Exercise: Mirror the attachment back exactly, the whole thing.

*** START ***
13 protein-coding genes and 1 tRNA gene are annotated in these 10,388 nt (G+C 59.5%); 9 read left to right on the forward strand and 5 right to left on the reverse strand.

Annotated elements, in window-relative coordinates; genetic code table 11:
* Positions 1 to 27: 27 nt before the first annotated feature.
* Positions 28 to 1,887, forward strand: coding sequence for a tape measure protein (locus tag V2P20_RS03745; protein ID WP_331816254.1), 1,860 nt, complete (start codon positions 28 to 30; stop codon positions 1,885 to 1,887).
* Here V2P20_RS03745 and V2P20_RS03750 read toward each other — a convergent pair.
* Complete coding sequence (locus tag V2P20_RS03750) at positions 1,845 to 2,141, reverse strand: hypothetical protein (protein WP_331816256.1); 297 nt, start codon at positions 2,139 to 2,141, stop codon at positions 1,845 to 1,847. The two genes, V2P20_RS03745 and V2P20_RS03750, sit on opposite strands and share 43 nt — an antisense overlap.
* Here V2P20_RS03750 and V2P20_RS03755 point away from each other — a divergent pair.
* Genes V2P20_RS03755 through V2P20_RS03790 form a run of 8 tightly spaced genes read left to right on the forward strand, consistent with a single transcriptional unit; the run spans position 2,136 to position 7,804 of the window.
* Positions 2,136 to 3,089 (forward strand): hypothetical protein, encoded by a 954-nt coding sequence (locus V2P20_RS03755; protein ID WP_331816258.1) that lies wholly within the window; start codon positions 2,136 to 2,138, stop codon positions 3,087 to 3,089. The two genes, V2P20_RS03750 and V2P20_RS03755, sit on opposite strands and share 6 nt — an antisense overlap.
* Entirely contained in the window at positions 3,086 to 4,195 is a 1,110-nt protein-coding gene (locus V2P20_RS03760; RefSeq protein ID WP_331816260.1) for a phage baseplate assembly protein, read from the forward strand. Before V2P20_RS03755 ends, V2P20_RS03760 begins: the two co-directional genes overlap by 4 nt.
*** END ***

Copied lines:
13 protein-coding genes and 1 tRNA gene are annotated in these 10,388 nt (G+C 59.5%); 9 read left to right on the forward strand and 5 right to left on the reverse strand.

Annotated elements, in window-relative coordinates; genetic code table 11:
* Positions 1 to 27: 27 nt before the first annotated feature.
* Positions 28 to 1,887, forward strand: coding sequence for a tape measure protein (locus tag V2P20_RS03745; protein ID WP_331816254.1), 1,860 nt, complete (start codon positions 28 to 30; stop codon positions 1,885 to 1,887).
* Here V2P20_RS03745 and V2P20_RS03750 read toward each other — a convergent pair.
* Complete coding sequence (locus tag V2P20_RS03750) at positions 1,845 to 2,141, reverse strand: hypothetical protein (protein WP_331816256.1); 297 nt, start codon at positions 2,139 to 2,141, stop codon at positions 1,845 to 1,847. The two genes, V2P20_RS03745 and V2P20_RS03750, sit on opposite strands and share 43 nt — an antisense overlap.
* Here V2P20_RS03750 and V2P20_RS03755 point away from each other — a divergent pair.
* Genes V2P20_RS03755 through V2P20_RS03790 form a run of 8 tightly spaced genes read left to right on the forward strand, consistent with a single transcriptional unit; the run spans position 2,136 to position 7,804 of the window.
* Positions 2,136 to 3,089 (forward strand): hypothetical protein, encoded by a 954-nt coding sequence (locus V2P20_RS03755; protein ID WP_331816258.1) that lies wholly within the window; start codon positions 2,136 to 2,138, stop codon positions 3,087 to 3,089. The two genes, V2P20_RS03750 and V2P20_RS03755, sit on opposite strands and share 6 nt — an antisense overlap.
* Entirely contained in the window at positions 3,086 to 4,195 is a 1,110-nt protein-coding gene (locus V2P20_RS03760; RefSeq protein ID WP_331816260.1) for a phage baseplate assembly protein, read from the forward strand. Before V2P20_RS03755 ends, V2P20_RS03760 begins: the two co-directional genes overlap by 4 nt.